Despite the emphasis on leading with the left, Poirier actually jabs very well for a Southpaw. Against Eddie Alvarez, in particular, Poirier did a great job of hand-fighting into the jab, snapping Alvarez’s head back with great consistency.
Poirier has long been a solid kicker, but the second McGregor bout brought that aspect of his game into the limelight. Repeatedly, Poirier punished his foe’s boxing-oriented and side-on stance with nasty calf kicks, which quickly limited the Irish athlete. However, it’s hardly the first time Poirier has done great work with his legs.
Opposite Dan Hooker, for example, Poirier was quite successful with the standard left roundhouse to the body. Since his left hand is such a threat, the left kick is a great weapon that often slips through his opponent’s defenses and lands clean. Against Max Holloway, Poirier did well to set up his right low kick by showing the major threat that is his overhand left (GIF).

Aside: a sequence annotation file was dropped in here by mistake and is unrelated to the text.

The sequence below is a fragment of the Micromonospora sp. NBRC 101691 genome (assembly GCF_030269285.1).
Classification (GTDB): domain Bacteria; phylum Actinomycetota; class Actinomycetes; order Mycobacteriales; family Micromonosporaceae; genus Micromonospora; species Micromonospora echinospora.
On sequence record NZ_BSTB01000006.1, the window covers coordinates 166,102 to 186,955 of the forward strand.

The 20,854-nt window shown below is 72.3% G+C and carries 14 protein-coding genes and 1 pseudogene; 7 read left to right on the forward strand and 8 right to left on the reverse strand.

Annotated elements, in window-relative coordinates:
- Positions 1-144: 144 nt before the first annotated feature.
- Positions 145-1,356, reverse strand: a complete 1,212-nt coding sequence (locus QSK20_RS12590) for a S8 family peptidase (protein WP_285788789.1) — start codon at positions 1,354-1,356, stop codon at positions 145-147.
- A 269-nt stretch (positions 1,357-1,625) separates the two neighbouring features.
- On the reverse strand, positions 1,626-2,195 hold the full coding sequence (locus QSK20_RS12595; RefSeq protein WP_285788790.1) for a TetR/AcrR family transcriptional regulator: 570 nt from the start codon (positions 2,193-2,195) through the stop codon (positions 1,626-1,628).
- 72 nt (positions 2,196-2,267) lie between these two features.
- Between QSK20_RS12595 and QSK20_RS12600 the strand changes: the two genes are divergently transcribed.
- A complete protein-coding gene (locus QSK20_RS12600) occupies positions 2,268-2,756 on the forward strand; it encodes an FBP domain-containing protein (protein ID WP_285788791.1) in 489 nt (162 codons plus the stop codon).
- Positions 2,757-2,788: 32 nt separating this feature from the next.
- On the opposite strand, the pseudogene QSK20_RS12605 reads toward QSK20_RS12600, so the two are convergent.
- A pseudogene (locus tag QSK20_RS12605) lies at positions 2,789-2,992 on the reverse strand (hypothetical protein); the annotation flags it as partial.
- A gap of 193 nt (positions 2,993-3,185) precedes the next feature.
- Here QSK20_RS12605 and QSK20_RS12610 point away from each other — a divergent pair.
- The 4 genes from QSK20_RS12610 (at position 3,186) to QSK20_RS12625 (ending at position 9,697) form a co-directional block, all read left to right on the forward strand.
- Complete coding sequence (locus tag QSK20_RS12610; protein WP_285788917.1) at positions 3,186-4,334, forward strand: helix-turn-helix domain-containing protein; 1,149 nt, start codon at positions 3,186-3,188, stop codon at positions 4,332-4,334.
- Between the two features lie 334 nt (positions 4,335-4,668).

In addition, Poirier was known early in his UFC career for his dangerous front kick. He doesn’t rely on it so often anymore, but Poirier found great success in walking down his opponent and pushing him into the fence with a punt to the chest (GIF).
In his first battle opposite Justin Gaethje, Poirier’s excellent combination punching was really on display. Over and over, Poirier would force his opponent to shell up by showing the jab, often many times. When Gaethje raised his guard, Poirier would loop hooks to the mid-section or knife an uppercut through the center. When all was said and done, Poirier was putting together six- and seven-punch combinations with ease against a seriously dangerous foe.